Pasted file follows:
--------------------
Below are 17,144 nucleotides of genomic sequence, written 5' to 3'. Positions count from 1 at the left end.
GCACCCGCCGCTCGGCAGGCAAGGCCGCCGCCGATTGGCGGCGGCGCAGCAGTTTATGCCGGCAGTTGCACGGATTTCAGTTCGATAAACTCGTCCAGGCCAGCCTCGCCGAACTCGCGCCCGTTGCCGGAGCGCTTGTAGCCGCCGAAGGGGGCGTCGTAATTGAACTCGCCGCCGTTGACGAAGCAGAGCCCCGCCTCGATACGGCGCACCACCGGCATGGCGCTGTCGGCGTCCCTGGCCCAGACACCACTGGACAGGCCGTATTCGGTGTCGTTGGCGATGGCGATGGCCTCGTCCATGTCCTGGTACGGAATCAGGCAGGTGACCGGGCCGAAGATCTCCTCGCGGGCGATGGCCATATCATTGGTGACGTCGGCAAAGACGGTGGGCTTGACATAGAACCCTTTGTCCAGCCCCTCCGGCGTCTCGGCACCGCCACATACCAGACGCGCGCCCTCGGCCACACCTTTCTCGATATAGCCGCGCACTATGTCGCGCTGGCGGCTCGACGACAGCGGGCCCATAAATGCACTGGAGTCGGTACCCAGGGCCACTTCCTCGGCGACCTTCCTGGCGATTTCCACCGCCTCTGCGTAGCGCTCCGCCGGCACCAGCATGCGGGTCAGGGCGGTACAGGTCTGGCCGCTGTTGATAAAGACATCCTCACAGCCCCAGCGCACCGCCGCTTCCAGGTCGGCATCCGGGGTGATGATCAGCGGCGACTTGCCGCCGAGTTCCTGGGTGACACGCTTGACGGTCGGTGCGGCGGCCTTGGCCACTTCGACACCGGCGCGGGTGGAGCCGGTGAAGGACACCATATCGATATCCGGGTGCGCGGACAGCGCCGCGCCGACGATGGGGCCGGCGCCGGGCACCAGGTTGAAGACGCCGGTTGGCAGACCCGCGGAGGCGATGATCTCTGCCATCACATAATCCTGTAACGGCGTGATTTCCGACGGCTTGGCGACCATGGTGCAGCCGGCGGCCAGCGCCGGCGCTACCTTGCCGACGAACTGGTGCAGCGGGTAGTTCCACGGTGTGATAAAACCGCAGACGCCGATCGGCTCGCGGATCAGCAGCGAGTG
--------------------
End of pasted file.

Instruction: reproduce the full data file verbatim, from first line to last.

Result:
Below are 17,144 nucleotides of genomic sequence, written 5' to 3'. Positions count from 1 at the left end.
GCACCCGCCGCTCGGCAGGCAAGGCCGCCGCCGATTGGCGGCGGCGCAGCAGTTTATGCCGGCAGTTGCACGGATTTCAGTTCGATAAACTCGTCCAGGCCAGCCTCGCCGAACTCGCGCCCGTTGCCGGAGCGCTTGTAGCCGCCGAAGGGGGCGTCGTAATTGAACTCGCCGCCGTTGACGAAGCAGAGCCCCGCCTCGATACGGCGCACCACCGGCATGGCGCTGTCGGCGTCCCTGGCCCAGACACCACTGGACAGGCCGTATTCGGTGTCGTTGGCGATGGCGATGGCCTCGTCCATGTCCTGGTACGGAATCAGGCAGGTGACCGGGCCGAAGATCTCCTCGCGGGCGATGGCCATATCATTGGTGACGTCGGCAAAGACGGTGGGCTTGACATAGAACCCTTTGTCCAGCCCCTCCGGCGTCTCGGCACCGCCACATACCAGACGCGCGCCCTCGGCCACACCTTTCTCGATATAGCCGCGCACTATGTCGCGCTGGCGGCTCGACGACAGCGGGCCCATAAATGCACTGGAGTCGGTACCCAGGGCCACTTCCTCGGCGACCTTCCTGGCGATTTCCACCGCCTCTGCGTAGCGCTCCGCCGGCACCAGCATGCGGGTCAGGGCGGTACAGGTCTGGCCGCTGTTGATAAAGACATCCTCACAGCCCCAGCGCACCGCCGCTTCCAGGTCGGCATCCGGGGTGATGATCAGCGGCGACTTGCCGCCGAGTTCCTGGGTGACACGCTTGACGGTCGGTGCGGCGGCCTTGGCCACTTCGACACCGGCGCGGGTGGAGCCGGTGAAGGACACCATATCGATATCCGGGTGCGCGGACAGCGCCGCGCCGACGATGGGGCCGGCGCCGGGCACCAGGTTGAAGACGCCGGTTGGCAGACCCGCGGAGGCGATGATCTCTGCCATCACATAATCCTGTAACGGCGTGATTTCCGACGGCTTGGCGACCATGGTGCAGCCGGCGGCCAGCGCCGGCGCTACCTTGCCGACGAACTGGTGCAGCGGGTAGTTCCACGGTGTGATAAAACCGCAGACGCCGATCGGCTCGCGGATCAGCAGCGAGTG